05 September 2013

S4M-06993 Links with China

The Deputy Presiding Officer (Elaine Smith): The next item of business is a members’ business debate on motion S4M-06993, in the name of Graeme Pearson, on enhancing enterprise for Scotland and China. The debate will be concluded without any question being put.

Motion debated,

That the Parliament recognises and celebrates both the historical and contemporary links that exist between Scotland and China; notes that China is currently the second largest economy in the world, with many experts predicting that it will overtake the US as the largest within the next decade; supports all efforts to foster trade links between Scotland and China, including establishing a direct flight path from Scotland to China, but is concerned that visa regulations are not conducive to Chinese businesses operating in Scotland and vice versa; endorses the educational links that exist between Scotland and China, including what it understands is the high number of Chinese students who choose to study at Scottish universities and the links between schools in the south of Scotland and their Chinese counterparts; welcomes these links, and notes calls for the encouragement of the learning of Mandarin and Cantonese in Scottish schools and their twinning with Chinese schools.

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Stewart Stevenson (Banffshire and Buchan Coast) (SNP):

I thank Graeme Pearson for providing the opportunity to have this important debate.

None of us will be any more than a couple of metres from something that has some Chinese technology in it. Very few of us will be more than a couple of generations away from people in our family who went to and engaged directly in China. In my case, a rather distant cousin of mine, James Jeffrey, died in Shanghai at the age of 33 in 1870. The connections between Scotland and China go a very long way back. We should not get too complacent about them, because we played a not too creditable role in the exploitation of the Chinese population in the opium industry, but the world moves on and I think that we are in a substantially better place.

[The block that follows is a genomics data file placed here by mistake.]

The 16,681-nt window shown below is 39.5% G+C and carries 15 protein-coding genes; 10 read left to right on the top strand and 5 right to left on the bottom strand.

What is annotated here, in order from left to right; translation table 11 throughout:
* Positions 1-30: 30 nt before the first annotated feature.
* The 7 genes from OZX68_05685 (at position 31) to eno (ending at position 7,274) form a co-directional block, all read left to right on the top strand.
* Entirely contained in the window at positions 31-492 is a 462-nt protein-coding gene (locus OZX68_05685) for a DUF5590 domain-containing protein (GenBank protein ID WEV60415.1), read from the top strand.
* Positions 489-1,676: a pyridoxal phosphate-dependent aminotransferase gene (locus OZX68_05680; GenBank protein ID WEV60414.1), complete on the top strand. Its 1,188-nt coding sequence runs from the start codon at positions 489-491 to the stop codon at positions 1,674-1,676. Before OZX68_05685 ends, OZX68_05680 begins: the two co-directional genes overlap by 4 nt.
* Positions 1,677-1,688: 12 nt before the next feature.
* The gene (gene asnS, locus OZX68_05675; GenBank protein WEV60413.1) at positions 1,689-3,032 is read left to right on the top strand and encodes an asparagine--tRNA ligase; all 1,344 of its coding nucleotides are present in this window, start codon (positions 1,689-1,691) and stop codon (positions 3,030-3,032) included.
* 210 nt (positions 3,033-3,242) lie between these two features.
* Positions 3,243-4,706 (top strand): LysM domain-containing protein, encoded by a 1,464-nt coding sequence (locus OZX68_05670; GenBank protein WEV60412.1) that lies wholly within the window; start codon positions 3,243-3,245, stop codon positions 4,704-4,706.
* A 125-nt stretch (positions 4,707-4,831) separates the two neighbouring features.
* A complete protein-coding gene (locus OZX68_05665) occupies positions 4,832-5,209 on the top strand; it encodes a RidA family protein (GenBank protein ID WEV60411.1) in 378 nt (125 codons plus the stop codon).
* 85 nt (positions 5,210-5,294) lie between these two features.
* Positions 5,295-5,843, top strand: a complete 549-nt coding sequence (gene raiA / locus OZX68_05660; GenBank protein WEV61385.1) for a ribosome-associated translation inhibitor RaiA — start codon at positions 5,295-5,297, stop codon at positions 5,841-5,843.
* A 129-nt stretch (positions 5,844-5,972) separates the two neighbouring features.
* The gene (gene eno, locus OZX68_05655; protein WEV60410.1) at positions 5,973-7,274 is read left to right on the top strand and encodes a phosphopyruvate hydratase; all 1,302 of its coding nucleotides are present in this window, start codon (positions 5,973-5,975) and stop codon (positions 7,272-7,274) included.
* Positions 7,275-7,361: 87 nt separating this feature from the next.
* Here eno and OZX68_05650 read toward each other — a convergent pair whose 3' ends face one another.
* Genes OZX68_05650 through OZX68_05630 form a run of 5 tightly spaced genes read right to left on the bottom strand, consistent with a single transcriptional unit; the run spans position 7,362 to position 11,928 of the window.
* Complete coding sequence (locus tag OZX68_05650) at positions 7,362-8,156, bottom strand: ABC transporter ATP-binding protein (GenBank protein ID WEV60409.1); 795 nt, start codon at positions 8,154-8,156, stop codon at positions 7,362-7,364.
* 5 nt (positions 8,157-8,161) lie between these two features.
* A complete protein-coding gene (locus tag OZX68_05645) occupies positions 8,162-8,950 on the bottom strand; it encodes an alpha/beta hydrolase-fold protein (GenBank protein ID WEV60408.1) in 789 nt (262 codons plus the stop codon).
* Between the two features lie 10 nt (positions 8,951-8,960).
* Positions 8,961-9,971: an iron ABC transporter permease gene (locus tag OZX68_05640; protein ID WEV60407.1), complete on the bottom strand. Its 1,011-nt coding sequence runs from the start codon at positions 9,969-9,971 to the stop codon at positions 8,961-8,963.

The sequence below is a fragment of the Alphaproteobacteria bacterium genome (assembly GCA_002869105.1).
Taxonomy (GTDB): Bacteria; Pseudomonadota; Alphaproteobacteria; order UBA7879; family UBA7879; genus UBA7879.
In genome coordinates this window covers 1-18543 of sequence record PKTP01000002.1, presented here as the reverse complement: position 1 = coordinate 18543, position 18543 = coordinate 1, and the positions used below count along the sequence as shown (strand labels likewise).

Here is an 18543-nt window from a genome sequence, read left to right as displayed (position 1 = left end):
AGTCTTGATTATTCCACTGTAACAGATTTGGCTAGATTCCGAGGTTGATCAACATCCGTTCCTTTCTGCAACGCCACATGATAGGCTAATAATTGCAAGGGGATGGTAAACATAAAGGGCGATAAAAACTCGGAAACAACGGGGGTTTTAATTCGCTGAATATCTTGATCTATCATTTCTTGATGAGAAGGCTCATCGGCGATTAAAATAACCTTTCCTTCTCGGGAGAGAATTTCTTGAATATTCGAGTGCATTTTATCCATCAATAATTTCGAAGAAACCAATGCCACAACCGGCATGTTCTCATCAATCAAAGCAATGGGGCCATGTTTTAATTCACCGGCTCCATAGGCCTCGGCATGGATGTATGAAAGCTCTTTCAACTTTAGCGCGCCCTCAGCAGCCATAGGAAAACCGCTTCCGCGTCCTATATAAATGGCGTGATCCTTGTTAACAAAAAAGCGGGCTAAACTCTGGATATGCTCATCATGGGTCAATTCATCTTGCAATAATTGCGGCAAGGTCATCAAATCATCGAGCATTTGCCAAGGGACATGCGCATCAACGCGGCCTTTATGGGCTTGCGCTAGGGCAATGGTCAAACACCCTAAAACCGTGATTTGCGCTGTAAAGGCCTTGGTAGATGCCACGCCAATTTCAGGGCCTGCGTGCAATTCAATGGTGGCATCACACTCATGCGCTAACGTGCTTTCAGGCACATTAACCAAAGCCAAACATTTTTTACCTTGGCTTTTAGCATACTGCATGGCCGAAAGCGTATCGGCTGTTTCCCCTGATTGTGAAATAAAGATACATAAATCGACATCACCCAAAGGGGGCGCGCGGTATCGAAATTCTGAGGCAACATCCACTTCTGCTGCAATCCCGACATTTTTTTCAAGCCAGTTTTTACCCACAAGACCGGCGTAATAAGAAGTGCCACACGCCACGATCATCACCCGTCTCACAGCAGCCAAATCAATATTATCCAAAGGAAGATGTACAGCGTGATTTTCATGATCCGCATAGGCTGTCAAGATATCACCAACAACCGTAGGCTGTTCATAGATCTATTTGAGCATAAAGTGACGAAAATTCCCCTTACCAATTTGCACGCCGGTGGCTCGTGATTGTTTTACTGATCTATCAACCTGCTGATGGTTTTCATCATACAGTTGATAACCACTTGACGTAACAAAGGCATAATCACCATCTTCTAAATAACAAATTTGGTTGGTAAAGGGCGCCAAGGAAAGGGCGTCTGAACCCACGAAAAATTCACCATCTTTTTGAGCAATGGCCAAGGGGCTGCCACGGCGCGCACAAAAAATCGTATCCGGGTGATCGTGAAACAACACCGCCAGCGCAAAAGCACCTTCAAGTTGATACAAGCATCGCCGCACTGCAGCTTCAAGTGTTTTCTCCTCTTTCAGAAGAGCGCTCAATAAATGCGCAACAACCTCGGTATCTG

My wife and I had the great privilege to go to China immediately after the end of the cultural revolution; we arrived there on 4 November 1978. We had had our names on the waiting list for a couple of years. When we put our names on it, we could not afford to go, so the delay was welcome as it enabled us to save up enough money.

When we went to Beijing in November 1978, we found a country substantially different from that which one would find today. We saw not a single privately owned car while we were in China in the 1970s. Today in Beijing, the number of cars per 100 households is 60. That compares to something like 35 per 100 households in London and somewhere in the 40s per 100 households in Edinburgh and Glasgow. That is not all good news, but it is a very strong indicator of the economic progress that is being made. All the premium car makers have assembly plants out there. Indeed, the MG is now a Chinese-owned brand.

We also had the immense privilege to go down to Kunming in Yunnan province—that was accidental; we had not intended to go there. Kunming is not well known, but it is the other end of the road to Mandalay, which most people will know about. We were told—this was not verified, but it could certainly be true—that we were the first westerners to go there since the revolution in the 1940s.

The history of Scotland’s engagement with China was writ large in that visit in 1978. The English that people spoke—and it was spoken widely—was spoken with a Scottish accent, because the original tutors of English to the Chinese were Scots missionaries. Not everything about engagement with the Scots missionaries was good, but that was. Businesses such as Jardine Matheson in Hong Kong, which has Scottish roots, continue to this day.

In 1978 we were some five months away from a referendum on establishing a Scottish assembly—the vote was held on 1 March 1979. Everywhere I went in China in 1978 I was asked questions about that referendum. Then, just as now, the Chinese knew about and were interested in what was going on in Scotland.

The motion before us touches a lot of important buttons. I will say a word or two in my concluding remarks about air links. As transport minister, I probably had five or six meetings with Chinese interests and I know that the current minister does the same. The barrier that we have is a rather odd one: it is the difficulty around the Boeing Dreamliner, which is the only aircraft that fits the runway lengths that we have here and can go to China in a single hop. There is actually a huge advantage for Scotland, because Edinburgh and Glasgow airports are closer to Beijing in flying distance than London Heathrow. The Chinese are interested in making a Scottish airport their European hub connection airport. Let us hope that we can do that. I congratulate Graeme Pearson again.


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